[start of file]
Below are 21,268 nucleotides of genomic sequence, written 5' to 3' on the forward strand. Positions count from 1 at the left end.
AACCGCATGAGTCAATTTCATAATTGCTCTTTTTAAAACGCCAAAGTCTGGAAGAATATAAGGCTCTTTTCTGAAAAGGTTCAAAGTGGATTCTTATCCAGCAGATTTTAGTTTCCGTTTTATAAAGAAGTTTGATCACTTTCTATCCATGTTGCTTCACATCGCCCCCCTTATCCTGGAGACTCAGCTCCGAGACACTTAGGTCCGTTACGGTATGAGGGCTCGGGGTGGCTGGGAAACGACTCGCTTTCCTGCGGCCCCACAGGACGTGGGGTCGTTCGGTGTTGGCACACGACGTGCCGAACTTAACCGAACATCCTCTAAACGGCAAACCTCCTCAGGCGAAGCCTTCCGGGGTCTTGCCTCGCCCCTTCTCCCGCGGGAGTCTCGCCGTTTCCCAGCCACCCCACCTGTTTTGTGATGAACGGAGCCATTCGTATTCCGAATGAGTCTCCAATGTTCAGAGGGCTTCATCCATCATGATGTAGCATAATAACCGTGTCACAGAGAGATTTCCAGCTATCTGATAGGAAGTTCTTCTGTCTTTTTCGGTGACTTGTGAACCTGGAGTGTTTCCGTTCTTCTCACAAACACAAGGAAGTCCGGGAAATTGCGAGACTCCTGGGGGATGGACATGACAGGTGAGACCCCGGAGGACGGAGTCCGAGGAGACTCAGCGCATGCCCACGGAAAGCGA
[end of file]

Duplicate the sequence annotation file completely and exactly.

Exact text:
Below are 21,268 nucleotides of genomic sequence, written 5' to 3' on the forward strand. Positions count from 1 at the left end.
AACCGCATGAGTCAATTTCATAATTGCTCTTTTTAAAACGCCAAAGTCTGGAAGAATATAAGGCTCTTTTCTGAAAAGGTTCAAAGTGGATTCTTATCCAGCAGATTTTAGTTTCCGTTTTATAAAGAAGTTTGATCACTTTCTATCCATGTTGCTTCACATCGCCCCCCTTATCCTGGAGACTCAGCTCCGAGACACTTAGGTCCGTTACGGTATGAGGGCTCGGGGTGGCTGGGAAACGACTCGCTTTCCTGCGGCCCCACAGGACGTGGGGTCGTTCGGTGTTGGCACACGACGTGCCGAACTTAACCGAACATCCTCTAAACGGCAAACCTCCTCAGGCGAAGCCTTCCGGGGTCTTGCCTCGCCCCTTCTCCCGCGGGAGTCTCGCCGTTTCCCAGCCACCCCACCTGTTTTGTGATGAACGGAGCCATTCGTATTCCGAATGAGTCTCCAATGTTCAGAGGGCTTCATCCATCATGATGTAGCATAATAACCGTGTCACAGAGAGATTTCCAGCTATCTGATAGGAAGTTCTTCTGTCTTTTTCGGTGACTTGTGAACCTGGAGTGTTTCCGTTCTTCTCACAAACACAAGGAAGTCCGGGAAATTGCGAGACTCCTGGGGGATGGACATGACAGGTGAGACCCCGGAGGACGGAGTCCGAGGAGACTCAGCGCATGCCCACGGAAAGCGA